This is a difficult time of year for those struggling with addiction. Try to find a support group in your area. If you don't feel comfortable with NA try Families Anonymous. Our FA group is awesome, we even laugh in our meetings.

    I'm gladyou found this group, we know what you are going through and we are all here to listen and help support you.
  10. DammitJanet

    DammitJanet Well-Known Member Staff Member

    Welcome Deerhunter! I like your user name because my family are avid hunters.

    Yes you did the right thing. I cant tell you how many times I have called the cops on my son and I actually pressed felony charges against him when he was 21. I wish I could say all is rosy now but its not. He did do well for quite a while though. for 6 years he did pretty well. Things have changed though and I have now pretty much detached from his life outside of being mother and son. I wont help him with things other than maybe coming to dinner once in awhile. He dropped by today and ate with us but then went on his way. I probably wont see him again until Xmas which is okay with me.
  11. busywend

    busywend Well-Known Member Staff Member

    It is better you call the police now than have him go stealing from other houses where there might be guns protecting families. You calling the police saved his life.

    sent from mobile phone
  12. 1905

    1905 Well-Known Member

    You definately did the right thing. It's hard to do, I know. When you don't tolerate his behavior any longer is when he will stop. My son had ODD, was violent, stole, refusd to work, etc...... w
    e got a restraining order against him. It's hard, we didn't know how it would play out, it's hearbreaking on so many fronts. You get to the point when there is nothing more you can do, in fact certain things make it worse.
  13. Deerhunter71

    Deerhunter71 New Member

    He is still incarcerated. His calls have been flooding in. Everything from 'sorry' to 'just drop the charges' to 'I was going to try therapy'. He is facing 4 months plus rehab to 7 months. He is trying every angle on my wife. The 'they stole my food' to 'I can't sleep' and 'I'll never be able to get a job with a felony.' I think she is close to caving, but I remind her to be strong. I have gotten her to her therapist and she has gone to her pastor. I know it's the right thing, but it is still tough. Any advice on how to help my wife stay strong? She knows its the right thing, but she told me that when she hears his voice, she see's that freckle faced little boy she once had.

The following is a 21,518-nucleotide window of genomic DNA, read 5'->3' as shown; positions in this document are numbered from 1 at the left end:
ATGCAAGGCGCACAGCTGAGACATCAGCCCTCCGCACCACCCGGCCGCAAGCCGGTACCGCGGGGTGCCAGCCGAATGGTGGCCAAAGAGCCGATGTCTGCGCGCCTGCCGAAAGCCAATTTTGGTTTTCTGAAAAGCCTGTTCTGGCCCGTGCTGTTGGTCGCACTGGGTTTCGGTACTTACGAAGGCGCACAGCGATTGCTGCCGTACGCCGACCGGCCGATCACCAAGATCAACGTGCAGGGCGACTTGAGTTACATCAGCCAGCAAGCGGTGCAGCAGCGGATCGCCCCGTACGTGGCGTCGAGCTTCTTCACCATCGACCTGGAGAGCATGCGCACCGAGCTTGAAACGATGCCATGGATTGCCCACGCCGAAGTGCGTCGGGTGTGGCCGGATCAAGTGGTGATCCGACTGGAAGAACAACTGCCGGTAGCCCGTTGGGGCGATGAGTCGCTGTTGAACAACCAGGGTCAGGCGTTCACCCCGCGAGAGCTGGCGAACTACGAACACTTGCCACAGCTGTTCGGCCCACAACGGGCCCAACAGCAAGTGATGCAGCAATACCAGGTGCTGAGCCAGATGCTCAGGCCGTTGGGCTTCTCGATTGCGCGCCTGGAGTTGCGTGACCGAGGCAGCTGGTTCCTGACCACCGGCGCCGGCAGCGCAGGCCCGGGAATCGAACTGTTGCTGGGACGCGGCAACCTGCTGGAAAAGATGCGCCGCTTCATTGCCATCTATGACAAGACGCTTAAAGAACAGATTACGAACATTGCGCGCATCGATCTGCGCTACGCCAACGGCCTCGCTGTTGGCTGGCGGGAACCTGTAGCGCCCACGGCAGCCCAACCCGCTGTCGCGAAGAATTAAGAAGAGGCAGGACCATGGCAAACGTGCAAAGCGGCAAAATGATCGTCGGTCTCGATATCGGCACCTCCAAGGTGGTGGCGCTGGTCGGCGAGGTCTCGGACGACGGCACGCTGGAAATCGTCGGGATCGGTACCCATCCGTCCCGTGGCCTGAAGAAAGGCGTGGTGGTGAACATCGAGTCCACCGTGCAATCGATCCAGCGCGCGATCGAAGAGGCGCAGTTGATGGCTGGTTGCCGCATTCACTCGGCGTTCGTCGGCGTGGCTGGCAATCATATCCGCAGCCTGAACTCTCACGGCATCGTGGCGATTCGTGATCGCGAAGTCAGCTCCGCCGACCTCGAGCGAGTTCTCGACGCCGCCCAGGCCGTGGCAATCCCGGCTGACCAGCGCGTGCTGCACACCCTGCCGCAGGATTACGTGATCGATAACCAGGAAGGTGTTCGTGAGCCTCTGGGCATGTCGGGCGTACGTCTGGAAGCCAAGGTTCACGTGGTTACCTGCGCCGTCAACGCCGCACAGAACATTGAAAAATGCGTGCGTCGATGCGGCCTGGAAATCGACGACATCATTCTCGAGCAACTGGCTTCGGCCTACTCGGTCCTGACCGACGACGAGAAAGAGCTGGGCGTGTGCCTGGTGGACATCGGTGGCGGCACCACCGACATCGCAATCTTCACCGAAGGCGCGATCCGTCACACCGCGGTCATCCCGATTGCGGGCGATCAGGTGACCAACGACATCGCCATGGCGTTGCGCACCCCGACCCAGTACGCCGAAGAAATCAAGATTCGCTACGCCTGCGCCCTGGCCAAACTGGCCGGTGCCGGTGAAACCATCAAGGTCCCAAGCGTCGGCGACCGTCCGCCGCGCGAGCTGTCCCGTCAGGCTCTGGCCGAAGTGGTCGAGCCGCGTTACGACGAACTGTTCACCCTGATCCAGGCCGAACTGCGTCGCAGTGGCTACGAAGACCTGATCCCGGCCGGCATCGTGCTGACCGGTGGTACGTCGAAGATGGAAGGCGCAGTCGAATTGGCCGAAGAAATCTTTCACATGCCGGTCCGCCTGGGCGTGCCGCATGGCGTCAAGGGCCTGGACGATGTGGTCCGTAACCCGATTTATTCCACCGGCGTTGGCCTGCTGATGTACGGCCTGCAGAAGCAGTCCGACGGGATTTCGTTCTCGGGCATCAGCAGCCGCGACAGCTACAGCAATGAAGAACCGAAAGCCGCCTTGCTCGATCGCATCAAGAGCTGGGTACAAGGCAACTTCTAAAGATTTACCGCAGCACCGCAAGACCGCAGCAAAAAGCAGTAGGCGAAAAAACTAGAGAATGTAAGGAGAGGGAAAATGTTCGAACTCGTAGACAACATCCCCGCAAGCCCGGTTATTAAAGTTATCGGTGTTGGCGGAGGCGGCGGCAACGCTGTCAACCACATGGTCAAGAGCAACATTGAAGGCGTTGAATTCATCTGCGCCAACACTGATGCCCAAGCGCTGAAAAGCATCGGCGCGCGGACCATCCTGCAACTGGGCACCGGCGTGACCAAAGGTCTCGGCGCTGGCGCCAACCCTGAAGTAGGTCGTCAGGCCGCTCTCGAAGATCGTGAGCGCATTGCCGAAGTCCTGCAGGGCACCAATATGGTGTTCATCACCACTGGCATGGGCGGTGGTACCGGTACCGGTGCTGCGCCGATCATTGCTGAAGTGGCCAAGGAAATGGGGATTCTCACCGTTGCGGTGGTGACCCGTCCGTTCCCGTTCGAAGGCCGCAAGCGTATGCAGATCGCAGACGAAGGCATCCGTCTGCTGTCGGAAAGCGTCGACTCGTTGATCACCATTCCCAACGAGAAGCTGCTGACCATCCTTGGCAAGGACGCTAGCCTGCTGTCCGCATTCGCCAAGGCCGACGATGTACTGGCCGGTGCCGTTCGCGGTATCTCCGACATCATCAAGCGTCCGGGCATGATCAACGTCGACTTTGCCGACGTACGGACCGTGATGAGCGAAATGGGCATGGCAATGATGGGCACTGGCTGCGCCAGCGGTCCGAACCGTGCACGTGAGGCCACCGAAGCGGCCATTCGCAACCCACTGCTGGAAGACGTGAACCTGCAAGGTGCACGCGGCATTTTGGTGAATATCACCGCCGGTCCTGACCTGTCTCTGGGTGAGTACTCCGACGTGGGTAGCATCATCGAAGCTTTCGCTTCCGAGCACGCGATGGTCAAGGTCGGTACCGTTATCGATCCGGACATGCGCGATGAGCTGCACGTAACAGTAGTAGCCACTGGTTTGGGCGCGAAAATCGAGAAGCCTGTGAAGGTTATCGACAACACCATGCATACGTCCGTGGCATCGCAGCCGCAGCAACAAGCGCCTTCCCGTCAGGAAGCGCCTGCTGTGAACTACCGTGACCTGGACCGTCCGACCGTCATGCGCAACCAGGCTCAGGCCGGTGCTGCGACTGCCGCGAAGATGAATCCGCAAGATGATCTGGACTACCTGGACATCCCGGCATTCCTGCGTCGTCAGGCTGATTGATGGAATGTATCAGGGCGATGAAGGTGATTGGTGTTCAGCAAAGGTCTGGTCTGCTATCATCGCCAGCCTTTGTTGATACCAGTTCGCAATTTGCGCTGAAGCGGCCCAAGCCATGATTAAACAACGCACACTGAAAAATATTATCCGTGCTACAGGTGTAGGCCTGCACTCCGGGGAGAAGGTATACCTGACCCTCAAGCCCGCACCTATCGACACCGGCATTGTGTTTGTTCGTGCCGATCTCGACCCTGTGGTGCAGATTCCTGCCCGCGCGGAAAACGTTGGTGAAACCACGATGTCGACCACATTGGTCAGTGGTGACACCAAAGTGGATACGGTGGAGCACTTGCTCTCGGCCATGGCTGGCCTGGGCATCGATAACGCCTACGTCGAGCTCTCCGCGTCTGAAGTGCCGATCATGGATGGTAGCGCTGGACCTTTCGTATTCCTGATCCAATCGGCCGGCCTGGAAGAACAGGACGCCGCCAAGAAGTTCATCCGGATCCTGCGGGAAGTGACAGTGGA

14. SomewhereOutThere

    SomewhereOutThere Well-Known Member

    I would take her to a Nar-Anon meeting where she can hear what happened to other parents when they gave in. If she rescues him this time, he'll just end up in jail again and you're out money. It isn't going to do anything other than to think mom is a soft touch and will always get him out of trouble. Maybe she will...until he REALLY screws up and she can't.

    I would put up a strong front against allowing him to live at home again if he gets out.
  15. recoveringenabler

    recoveringenabler Well-Known Member Staff Member

    Limit your contact with him while he's busy manipulating and doing whatever he believes it will take to have you get him out. Write up all the horrible stuff he's done, the stealing, lying, hurting, all of it and post it near the phone you use when he calls. Answer one call out of 5 (or 10, depending on how desperate he is). Remember he WILL lie and say ANYTHING to get out...........don't buy any of it. Past behavior predicts future behavior unless someone does something to change it................and going to jail is not him changing it, it's him paying for his behavior. This is the consequence to HIS choices. You don't have to do anything at all and nor should you.

    You may want to have your wife read the article on detachment at the bottom of my post here............
  16. Deerhunter71

    Deerhunter71 New Member

    Thank you. This site is quite helpful. Especially seeing that we are not alone in this type of situation. I'm sending my wife a link to this sight. I think it would be helpful for her as well. Thank you all for the support.
  17. Nancy

    Nancy Well-Known Member Staff Member

    Remind your wife that you are trying to save his life. There was a time when I thought being in jail would be better than living on the street or with a heroin addict. If this is his first offense they will probably plead it down. If he is serious about geting help he can turn this around. I know it's hard, I cried myself to sleep many nights. It does get easier.
  18. DammitJanet

    DammitJanet Well-Known Member Staff Member

    Some places have drug court where they will deal with him differently.

    I remember all those phone calls from jail where I believed my son when he promised the world to me. It never worked out. I think I got him to two psychiatrist appts but never anything else. All the other promises were empty. If your wife really wants to do something, tell her she can put a little money on his account or find out if she can send him books. Jails have different rules from one to another.
  19. Echolette

    Echolette Well-Known Member